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|Tortoise Saves Hippo (True Story)|
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|Page 1 of 1||Total of 5 messages|
|Posted by:||Feb 5th 2005, 08:27:04 am|
|smitty||Yeah, Maddie, those beer tsunamis can be real tough.Hope he switched to Absolute.|
|Posted by:||Feb 4th 2005, 11:58:51 am|
|Colin||I want to know if this is platonic or what! Seems to me someone may have slipped these two some martinis, which everyone knows make you more likely to welcome the advances of members of other species. Now if they'd drunk Goombays the hippo would've said, Get lost kid...|
|Posted by:||Feb 4th 2005, 08:48:41 am|
|Maddie||Hi, Smitty! When my son's Ford bronco was swept off the road in a wave of beer it became permanently attached to a lamp post...|
|Posted by:||Feb 4th 2005, 08:02:55 am|
|smitty||What a great story.I remember when I was a little boy, I once befriended a parking meter.It sort of looked like an old girl friend.Actually it was prettier.|
|Posted by:||Feb 3rd 2005, 07:47:24 pm|
|Fig Tree News Team||Tortoise adopts baby hippo
A baby hippopotamus, swept into the Indian Ocean by the tsunami, is finally coming out of his shell thanks to the love of a 120-year-old tortoise.
Owen, a 300kg, one-year-old hippo, was swept down the Sabaki
River, into the ocean and then back to shore when the giant waves
struck the Kenyan coast.
The dehydrated hippo was found by wildlife rangers and taken to
the Haller Park animal facility in the port city of Mombasa.
Pining for his lost mother, Owen quickly befriended a giant male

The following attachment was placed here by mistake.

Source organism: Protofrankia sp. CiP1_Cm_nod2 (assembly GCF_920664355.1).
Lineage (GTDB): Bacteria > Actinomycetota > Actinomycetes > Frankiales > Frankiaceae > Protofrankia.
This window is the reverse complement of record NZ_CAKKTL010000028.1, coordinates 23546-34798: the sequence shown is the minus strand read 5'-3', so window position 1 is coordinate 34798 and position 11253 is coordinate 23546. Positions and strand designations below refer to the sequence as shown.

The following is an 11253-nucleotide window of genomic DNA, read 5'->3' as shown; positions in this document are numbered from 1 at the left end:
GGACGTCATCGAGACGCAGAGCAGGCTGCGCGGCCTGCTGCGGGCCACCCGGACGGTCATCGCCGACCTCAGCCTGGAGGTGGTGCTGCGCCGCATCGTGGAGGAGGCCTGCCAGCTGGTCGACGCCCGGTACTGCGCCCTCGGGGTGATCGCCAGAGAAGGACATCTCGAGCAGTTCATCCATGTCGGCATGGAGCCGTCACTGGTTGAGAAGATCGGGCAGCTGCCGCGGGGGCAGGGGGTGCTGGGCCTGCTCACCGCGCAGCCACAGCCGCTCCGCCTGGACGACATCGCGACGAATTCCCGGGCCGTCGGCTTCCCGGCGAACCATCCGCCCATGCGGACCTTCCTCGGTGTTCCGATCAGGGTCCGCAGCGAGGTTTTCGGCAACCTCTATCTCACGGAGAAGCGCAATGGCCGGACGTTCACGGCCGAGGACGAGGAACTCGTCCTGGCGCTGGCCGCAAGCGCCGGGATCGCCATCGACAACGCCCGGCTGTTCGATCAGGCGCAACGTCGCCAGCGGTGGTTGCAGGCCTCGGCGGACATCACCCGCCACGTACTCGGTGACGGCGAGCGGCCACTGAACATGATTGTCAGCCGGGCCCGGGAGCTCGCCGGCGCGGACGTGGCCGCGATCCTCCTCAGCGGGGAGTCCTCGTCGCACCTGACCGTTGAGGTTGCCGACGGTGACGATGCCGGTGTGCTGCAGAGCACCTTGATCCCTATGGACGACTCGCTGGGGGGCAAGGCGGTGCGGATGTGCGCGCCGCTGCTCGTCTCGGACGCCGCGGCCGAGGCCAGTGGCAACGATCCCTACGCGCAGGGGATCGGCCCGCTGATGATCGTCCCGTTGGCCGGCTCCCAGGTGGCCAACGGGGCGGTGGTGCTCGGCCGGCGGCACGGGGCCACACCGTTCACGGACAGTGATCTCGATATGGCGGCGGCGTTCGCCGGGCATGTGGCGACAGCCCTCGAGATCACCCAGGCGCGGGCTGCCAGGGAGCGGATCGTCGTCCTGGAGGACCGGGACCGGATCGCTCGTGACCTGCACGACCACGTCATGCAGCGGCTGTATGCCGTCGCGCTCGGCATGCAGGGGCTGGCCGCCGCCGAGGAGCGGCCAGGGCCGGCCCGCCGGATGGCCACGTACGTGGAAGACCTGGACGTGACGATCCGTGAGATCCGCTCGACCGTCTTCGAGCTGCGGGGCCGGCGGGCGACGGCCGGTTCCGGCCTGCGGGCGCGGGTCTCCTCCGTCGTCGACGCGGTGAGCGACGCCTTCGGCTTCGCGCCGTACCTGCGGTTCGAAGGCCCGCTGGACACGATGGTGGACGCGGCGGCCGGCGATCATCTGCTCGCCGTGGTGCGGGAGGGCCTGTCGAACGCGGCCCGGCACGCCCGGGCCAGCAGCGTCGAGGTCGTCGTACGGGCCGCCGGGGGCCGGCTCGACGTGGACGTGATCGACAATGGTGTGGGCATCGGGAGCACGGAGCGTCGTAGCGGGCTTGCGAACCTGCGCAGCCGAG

Aldabran tortoise named Mzee - Swahili for "old man".
"When we released Owen into the enclosure, he lumbered to the
tortoise which has a dark grey colour similar to grown up
hippos," Sabine Baer, rehabilitation and ecosystems manager at the park,
told Reuters on Thursday.
Haller Park ecologist Paula Kahumbu said the pair were now inseparable.
"After it was swept and lost its mother, the hippo was traumatised.
It had to look for something to be a surrogate mother. Fortunately, it landed on the tortoise and established a strong bond. They swim, eat and sleep together," the ecologist added.
"The hippo follows the tortoise exactly the way it follows its mother. If somebody approaches the tortoise, the hippo becomes aggressive, as if protecting its biological mother," Kahumbu added.
"The hippo was left at a very tender age. Hippos are social animals that like to stay with their mothers for four years."
She said the hippo's chances of survival in another herd were very slim, predicting that a dominant male would have killed him.
Officials are hopeful Owen will befriend a female hippo called Cleo, also a resident at the park.
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